14. David

    David Take my advice — I’m not using it.

    Joined:
    7 Apr 2009
    Posts:
    13,345
    Likes Received:
    2,277
    NSA probably can - maybe they just don't want to share their toys with the other children?
     
  15. rollo

    rollo Well-Known Member

    Joined:
    16 May 2008
    Posts:
    7,700
    Likes Received:
    99
    Would not be the first time. Theres been rumours before that from the 6 onwards they were pretty much unbreakable due to the way they had set up the security.

    Does america have the balls to really chase Apple on this, If Apple decides to say Screw you and takes its workforce out of america there would be bigger questions asked.

    if you enter the wrong Pin 10 times it stops you entering a pin for 1hour that process repeats again and again. so it cant be just brute forced.
     
  16. Locknload

    Locknload Jolly Good Egg

    Joined:
    28 Jun 2009
    Posts:
    222
    Likes Received:
    8
    Microsoft, Cisco, Google, Facebook, Apple, Intel, At&t....The same rules will apply to all these about disclosing information needed by American security agencies.

    Basically, " We get it, or its over for you" No exceptions.
     
  17. rollo

    rollo Well-Known Member

    Joined:
    16 May 2008
    Posts:
    7,700
    Likes Received:
    99
    Then they say we are taking our billions in taxes elsewhere goodbye. Its not complicated what might be is how the american goverment tried to swing the Billions it would lose in taxes if the big tech companies said bye bye America.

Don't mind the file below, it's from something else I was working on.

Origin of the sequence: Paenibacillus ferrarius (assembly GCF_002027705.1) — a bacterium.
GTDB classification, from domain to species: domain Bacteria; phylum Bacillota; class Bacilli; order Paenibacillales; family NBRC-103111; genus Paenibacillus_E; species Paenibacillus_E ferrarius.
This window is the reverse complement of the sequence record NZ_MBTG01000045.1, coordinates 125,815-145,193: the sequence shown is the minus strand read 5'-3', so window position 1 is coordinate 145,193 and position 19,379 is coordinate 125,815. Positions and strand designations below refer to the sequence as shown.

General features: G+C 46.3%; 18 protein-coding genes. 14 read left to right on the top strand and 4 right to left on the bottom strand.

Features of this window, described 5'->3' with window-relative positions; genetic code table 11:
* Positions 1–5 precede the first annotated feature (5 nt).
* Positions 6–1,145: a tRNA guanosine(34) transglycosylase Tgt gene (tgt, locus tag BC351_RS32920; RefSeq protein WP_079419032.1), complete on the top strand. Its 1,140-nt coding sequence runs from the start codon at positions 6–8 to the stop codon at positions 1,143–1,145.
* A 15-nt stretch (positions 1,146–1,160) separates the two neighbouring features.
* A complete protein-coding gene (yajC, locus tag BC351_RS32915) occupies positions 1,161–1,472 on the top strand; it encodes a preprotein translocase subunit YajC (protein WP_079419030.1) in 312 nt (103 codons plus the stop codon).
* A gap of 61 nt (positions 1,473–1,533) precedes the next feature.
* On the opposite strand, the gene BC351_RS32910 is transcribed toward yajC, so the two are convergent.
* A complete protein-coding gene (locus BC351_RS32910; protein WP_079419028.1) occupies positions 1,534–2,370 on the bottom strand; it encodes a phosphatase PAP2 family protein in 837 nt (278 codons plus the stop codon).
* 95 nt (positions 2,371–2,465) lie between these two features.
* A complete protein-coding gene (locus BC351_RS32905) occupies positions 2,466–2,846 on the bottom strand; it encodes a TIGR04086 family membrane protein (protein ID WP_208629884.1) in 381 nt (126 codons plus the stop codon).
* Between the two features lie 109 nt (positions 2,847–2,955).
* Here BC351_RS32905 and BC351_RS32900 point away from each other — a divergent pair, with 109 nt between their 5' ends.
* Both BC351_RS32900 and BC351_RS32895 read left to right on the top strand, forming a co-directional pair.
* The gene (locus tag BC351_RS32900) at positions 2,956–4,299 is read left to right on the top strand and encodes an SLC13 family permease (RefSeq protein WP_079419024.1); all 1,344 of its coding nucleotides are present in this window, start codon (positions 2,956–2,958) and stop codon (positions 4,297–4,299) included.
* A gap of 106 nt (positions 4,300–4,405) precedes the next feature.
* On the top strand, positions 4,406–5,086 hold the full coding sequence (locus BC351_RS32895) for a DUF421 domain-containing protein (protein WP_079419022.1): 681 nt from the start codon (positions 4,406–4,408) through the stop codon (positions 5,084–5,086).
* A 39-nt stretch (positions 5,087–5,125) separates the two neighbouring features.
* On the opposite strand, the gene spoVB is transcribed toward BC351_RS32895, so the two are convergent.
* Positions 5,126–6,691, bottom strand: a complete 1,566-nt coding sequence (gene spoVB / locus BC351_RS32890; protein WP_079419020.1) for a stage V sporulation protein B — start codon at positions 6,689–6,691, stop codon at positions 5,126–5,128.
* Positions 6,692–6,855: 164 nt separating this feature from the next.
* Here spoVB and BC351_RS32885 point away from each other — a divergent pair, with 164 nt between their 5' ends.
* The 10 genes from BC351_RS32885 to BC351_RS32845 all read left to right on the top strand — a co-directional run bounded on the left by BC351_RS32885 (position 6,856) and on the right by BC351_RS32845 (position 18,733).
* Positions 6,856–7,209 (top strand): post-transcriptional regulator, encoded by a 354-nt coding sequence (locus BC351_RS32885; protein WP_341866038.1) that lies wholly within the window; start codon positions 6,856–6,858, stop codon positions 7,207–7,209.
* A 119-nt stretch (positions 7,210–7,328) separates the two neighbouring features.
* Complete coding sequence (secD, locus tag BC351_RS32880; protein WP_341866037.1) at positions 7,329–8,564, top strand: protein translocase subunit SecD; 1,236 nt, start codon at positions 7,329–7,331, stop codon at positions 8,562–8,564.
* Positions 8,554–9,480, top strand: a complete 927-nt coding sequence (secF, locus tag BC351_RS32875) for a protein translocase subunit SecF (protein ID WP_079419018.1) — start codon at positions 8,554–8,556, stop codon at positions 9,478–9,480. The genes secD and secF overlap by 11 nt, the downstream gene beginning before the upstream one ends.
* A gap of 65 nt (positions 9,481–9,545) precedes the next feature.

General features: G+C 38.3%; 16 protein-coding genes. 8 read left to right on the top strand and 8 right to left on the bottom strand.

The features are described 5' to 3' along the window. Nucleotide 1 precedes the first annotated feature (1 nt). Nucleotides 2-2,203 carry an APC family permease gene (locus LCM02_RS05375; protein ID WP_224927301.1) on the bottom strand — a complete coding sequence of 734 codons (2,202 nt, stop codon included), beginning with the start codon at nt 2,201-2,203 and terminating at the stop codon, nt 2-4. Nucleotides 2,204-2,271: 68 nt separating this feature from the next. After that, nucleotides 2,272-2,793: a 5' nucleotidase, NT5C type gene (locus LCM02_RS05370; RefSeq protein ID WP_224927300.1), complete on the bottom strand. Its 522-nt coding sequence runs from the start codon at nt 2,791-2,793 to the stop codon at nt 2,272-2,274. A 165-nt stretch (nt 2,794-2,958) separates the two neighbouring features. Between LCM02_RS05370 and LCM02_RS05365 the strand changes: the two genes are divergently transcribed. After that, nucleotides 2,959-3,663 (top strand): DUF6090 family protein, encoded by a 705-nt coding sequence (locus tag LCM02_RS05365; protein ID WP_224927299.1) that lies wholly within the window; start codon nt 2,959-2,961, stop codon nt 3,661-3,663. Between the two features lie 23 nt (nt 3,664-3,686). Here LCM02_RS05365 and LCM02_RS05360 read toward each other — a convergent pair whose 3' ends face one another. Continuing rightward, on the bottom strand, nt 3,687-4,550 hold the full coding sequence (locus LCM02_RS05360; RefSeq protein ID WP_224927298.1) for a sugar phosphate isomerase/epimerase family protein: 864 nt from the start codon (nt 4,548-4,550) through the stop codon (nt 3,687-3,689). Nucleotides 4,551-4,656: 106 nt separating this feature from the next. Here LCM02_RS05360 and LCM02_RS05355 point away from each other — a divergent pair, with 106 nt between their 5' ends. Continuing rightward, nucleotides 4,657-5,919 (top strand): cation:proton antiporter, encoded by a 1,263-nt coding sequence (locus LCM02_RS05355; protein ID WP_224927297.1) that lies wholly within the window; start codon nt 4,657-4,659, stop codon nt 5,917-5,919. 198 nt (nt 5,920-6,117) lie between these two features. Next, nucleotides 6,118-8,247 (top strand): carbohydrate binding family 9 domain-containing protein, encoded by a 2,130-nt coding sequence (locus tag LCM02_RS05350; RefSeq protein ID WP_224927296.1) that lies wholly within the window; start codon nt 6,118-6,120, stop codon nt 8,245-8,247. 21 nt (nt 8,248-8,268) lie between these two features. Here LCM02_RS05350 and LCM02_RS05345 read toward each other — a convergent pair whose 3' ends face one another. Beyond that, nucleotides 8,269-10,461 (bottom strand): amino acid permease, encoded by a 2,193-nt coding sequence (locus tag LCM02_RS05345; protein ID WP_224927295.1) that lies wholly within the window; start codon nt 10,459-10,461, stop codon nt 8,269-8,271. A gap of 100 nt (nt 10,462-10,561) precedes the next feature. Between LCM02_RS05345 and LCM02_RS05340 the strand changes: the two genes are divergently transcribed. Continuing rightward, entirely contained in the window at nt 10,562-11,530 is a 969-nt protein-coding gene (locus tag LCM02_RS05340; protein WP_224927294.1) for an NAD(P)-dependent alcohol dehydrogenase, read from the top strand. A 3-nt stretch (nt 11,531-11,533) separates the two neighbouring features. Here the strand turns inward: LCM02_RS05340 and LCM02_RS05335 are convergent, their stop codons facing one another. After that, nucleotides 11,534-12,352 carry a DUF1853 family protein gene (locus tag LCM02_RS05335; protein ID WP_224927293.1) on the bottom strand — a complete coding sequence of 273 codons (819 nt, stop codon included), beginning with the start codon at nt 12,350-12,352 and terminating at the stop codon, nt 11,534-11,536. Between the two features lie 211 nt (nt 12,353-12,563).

You would see another Economy Collapse.

    Even if they banned Apple trading in USA they would not lose much, China is there biggest buyer followed by the rest of asia and India then Europe. Can you imagine if they ban all tech companies from trading in USA if they dont hand over the access keys.

    America would return to the stone age.
     
  18. fix-the-spade

    fix-the-spade Well-Known Member

    Joined:
    4 Jul 2011
    Posts:
    3,646
    Likes Received:
    330
    Return?
     
    Guest-16 likes this.
  19. MightyBenihana

    MightyBenihana Do or do not, there is no try

    Joined:
    8 Sep 2011
    Posts:
    1,279
    Likes Received:
    47
    Remember Trump polls between 15 and 35% of only republican voters that turn out to vote.

    Say republican and democrat are about 50/50 (republicans are actually a bit less, but lets keep this for the sake of argument). Voter turn out is about about 25% (again it is usually less but trying to keep the numbers easy).

    US population is about 320 million, half of which is 160 million, 25% of which is 40 million. taking a fairish average of the Trump vote at about 30% gives about 12 million people at best.

    So yes Trump and his views represent a lot of people but lets not pretend his views are in any way dominant.
     
  20. theshadow2001

    theshadow2001 [DELETE] means [DELETE]

    Joined:
    3 May 2012
    Posts:
    5,164
    Likes Received:
    145
    You don't need to be a voter to agree with Trump on this point. There's bound to be Democrats that see Apples actions as pro terrorism or anti American also. My point was a quick non exhaustive way to demonstrate that not everyone is going to agree with Apples stance and that it carries risk of negative PR. And so taking the stance that they have must be for reasons greater than essentially a PR stunt that would be the equivalent of an advertisement which indicated Apple cares about customers or their data.

    Others in the thread have made good points as to the potential benefits for Apple in taking this stance.
     
    Last edited: 18 Feb 2016

Share This Page